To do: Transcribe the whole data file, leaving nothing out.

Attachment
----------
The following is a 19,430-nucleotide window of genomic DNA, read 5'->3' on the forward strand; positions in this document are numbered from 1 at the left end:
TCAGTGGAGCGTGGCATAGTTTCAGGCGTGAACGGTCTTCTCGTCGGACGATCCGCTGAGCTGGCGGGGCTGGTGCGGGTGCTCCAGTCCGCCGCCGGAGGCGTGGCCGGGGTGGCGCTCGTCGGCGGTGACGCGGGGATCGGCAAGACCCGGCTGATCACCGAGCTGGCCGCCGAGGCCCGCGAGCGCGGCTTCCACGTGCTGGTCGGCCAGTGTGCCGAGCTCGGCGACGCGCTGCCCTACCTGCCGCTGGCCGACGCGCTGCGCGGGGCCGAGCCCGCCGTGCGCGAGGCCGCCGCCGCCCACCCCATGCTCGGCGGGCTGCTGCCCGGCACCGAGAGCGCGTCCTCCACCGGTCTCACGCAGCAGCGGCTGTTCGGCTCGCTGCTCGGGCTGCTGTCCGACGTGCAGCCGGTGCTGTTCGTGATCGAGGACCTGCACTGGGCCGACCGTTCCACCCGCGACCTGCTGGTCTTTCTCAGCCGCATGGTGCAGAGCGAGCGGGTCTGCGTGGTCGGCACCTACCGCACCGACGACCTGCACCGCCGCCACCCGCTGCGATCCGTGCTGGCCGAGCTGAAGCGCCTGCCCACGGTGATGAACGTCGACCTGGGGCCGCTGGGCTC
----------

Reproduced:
The following is a 19,430-nucleotide window of genomic DNA, read 5'->3' on the forward strand; positions in this document are numbered from 1 at the left end:
TCAGTGGAGCGTGGCATAGTTTCAGGCGTGAACGGTCTTCTCGTCGGACGATCCGCTGAGCTGGCGGGGCTGGTGCGGGTGCTCCAGTCCGCCGCCGGAGGCGTGGCCGGGGTGGCGCTCGTCGGCGGTGACGCGGGGATCGGCAAGACCCGGCTGATCACCGAGCTGGCCGCCGAGGCCCGCGAGCGCGGCTTCCACGTGCTGGTCGGCCAGTGTGCCGAGCTCGGCGACGCGCTGCCCTACCTGCCGCTGGCCGACGCGCTGCGCGGGGCCGAGCCCGCCGTGCGCGAGGCCGCCGCCGCCCACCCCATGCTCGGCGGGCTGCTGCCCGGCACCGAGAGCGCGTCCTCCACCGGTCTCACGCAGCAGCGGCTGTTCGGCTCGCTGCTCGGGCTGCTGTCCGACGTGCAGCCGGTGCTGTTCGTGATCGAGGACCTGCACTGGGCCGACCGTTCCACCCGCGACCTGCTGGTCTTTCTCAGCCGCATGGTGCAGAGCGAGCGGGTCTGCGTGGTCGGCACCTACCGCACCGACGACCTGCACCGCCGCCACCCGCTGCGATCCGTGCTGGCCGAGCTGAAGCGCCTGCCCACGGTGATGAACGTCGACCTGGGGCCGCTGGGCTC